Obama to Speak on Anniversary of March on Washington

The march was widely credited with helping to pass the landmark Civil Rights Act of 1964 and Voting Rights Act of 1965.

Posted: 08/07/2013 02:31 PM EDT

President Obama will speak at the “Let Freedom Ring” ceremony at the Lincoln Memorial on August 28, marking the 50th anniversary of Martin Luther King's historic  I Have a Dream speech  speech that galvanized the nation, the White House announced on Wednesday.

The nation’s first African-American president’s appearance at the event in Washington is widely regarded as doubly historic.

It also promises to be the most recent event where the president will speak to issues related to race in America. Over the time of his presidency, Obama has often spoken with great admiration for the slain civil rights leader. Just last month, the president spoke about the aftermath of the verdict in the trial of George Zimmerman, who was found not guilty by a Florida jury after facing charges of second-degree murder in the death of Trayvon Martin.

The decision to speak at the event in Washington represents another milestone occasion in the Obama presidency when it comes to race. The president is likely not just to honor the words of King some 50 years ago, but also to delve into the disparities of life for many African-American.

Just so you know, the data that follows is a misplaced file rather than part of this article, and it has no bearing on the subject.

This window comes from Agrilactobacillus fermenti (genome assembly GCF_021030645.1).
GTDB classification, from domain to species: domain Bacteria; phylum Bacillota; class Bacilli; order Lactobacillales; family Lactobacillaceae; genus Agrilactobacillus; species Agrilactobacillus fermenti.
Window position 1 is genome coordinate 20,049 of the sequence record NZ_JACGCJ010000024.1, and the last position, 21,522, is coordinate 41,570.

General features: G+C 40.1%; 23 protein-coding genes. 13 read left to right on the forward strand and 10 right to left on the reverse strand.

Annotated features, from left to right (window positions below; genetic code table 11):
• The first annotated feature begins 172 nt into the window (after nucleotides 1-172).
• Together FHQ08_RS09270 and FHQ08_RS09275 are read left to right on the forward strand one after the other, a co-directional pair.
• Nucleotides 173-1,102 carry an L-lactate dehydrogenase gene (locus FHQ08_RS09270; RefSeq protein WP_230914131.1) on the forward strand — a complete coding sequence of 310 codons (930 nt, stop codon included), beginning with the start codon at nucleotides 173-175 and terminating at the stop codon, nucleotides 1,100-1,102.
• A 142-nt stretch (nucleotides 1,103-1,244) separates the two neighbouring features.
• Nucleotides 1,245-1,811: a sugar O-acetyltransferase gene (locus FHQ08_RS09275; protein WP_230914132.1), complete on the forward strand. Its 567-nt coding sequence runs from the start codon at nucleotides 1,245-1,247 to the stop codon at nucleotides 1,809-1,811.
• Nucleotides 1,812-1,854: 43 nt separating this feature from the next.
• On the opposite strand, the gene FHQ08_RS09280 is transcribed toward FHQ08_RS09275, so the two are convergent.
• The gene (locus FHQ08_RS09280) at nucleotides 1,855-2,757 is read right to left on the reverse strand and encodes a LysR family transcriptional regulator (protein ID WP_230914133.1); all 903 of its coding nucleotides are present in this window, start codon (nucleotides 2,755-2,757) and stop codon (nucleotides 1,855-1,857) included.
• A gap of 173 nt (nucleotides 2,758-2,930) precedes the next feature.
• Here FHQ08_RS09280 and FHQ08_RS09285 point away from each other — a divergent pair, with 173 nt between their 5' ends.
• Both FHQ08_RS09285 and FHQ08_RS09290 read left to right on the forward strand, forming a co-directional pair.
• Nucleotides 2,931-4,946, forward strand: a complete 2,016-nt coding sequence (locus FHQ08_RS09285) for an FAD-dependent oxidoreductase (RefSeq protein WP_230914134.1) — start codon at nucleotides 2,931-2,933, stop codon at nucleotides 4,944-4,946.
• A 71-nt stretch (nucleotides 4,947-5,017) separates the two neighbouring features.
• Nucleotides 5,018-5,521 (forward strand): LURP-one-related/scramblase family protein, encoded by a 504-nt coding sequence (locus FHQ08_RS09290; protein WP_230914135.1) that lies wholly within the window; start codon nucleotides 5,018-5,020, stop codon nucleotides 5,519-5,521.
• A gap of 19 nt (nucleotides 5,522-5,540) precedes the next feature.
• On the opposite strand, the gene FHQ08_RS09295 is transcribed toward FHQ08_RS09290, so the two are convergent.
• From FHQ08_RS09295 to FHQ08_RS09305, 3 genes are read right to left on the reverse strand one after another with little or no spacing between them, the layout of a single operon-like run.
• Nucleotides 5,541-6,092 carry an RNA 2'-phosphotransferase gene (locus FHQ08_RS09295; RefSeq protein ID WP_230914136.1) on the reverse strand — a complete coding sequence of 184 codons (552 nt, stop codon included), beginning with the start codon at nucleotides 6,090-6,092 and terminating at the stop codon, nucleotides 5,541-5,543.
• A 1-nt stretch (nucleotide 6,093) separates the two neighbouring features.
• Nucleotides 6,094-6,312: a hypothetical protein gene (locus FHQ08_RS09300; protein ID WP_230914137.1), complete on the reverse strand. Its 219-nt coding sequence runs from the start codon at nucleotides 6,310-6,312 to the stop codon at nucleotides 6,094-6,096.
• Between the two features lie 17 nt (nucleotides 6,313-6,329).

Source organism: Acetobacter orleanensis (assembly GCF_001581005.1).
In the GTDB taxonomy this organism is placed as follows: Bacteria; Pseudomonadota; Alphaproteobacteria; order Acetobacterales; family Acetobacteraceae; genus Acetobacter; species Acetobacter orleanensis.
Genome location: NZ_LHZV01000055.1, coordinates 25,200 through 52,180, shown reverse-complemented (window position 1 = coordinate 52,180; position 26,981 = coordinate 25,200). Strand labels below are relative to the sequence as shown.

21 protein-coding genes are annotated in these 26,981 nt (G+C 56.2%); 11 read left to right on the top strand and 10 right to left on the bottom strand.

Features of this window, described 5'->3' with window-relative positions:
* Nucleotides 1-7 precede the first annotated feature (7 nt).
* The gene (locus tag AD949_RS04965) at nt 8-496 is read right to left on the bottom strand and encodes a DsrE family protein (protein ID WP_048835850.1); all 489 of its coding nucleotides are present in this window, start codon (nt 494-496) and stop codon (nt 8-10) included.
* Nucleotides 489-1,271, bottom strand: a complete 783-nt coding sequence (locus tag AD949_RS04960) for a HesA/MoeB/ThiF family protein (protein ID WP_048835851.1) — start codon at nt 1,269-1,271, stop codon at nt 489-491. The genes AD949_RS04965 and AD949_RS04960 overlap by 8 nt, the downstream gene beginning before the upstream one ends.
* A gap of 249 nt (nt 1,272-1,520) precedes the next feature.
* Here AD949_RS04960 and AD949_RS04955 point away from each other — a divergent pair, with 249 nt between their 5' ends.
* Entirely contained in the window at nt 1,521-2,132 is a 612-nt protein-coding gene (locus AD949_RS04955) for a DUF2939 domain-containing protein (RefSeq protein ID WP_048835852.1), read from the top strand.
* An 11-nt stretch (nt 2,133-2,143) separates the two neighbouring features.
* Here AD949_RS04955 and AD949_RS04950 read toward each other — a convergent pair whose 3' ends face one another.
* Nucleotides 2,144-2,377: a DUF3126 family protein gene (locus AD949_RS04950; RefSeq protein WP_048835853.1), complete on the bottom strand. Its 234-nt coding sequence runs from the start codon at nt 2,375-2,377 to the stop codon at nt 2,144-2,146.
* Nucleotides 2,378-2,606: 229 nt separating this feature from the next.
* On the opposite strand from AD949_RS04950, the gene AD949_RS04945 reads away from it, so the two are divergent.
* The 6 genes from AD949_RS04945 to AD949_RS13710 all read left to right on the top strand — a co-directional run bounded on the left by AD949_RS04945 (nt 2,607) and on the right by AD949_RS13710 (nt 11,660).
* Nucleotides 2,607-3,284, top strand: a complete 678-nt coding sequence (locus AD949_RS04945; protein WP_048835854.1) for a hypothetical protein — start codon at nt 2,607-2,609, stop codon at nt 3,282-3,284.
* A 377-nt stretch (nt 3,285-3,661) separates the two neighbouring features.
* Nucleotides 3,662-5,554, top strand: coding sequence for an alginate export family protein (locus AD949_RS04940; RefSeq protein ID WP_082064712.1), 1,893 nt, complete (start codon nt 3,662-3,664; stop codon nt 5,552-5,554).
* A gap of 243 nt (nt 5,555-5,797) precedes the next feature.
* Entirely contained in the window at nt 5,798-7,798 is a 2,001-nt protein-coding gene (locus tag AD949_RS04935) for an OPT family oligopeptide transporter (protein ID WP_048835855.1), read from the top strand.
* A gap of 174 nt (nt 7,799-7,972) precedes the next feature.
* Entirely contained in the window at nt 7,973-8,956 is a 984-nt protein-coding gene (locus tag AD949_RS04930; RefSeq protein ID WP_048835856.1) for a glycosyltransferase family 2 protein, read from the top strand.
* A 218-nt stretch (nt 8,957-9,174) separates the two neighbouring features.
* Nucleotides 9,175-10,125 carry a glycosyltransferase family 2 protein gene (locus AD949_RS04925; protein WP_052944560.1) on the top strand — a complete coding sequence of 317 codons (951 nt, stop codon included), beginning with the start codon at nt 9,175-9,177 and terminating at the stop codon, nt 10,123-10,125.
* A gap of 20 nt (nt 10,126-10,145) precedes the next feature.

The speech by King was a landmark occasion in the life of the civil rights leader. It has since become widely hailed as one of the most important speeches of the 20th Century.

On Aug. 28, 1963, during the adminstration of President John F. Kennedy, more than a quarter of a million people came to the nation's capital to march, listen to music — Mahalia Jackson, Bob Dylan and Marian Anderson were some of the performers — and hear speeches about civil rights, employment and economic empowerment. It was planned by A. Phillip Randolph, the president of the Negro American Labor Council, it also marked the 100th anniversary of the signing of the Emancipation Proclamation by Abraham Lincoln.

The march was widely credited with helping to pass the landmark Civil Rights Act of 1964 and Voting Rights Act of 1965 and was one of America's most defining moments of political action by citizens.  

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(Photo: Bill Pugliano/Getty Images)

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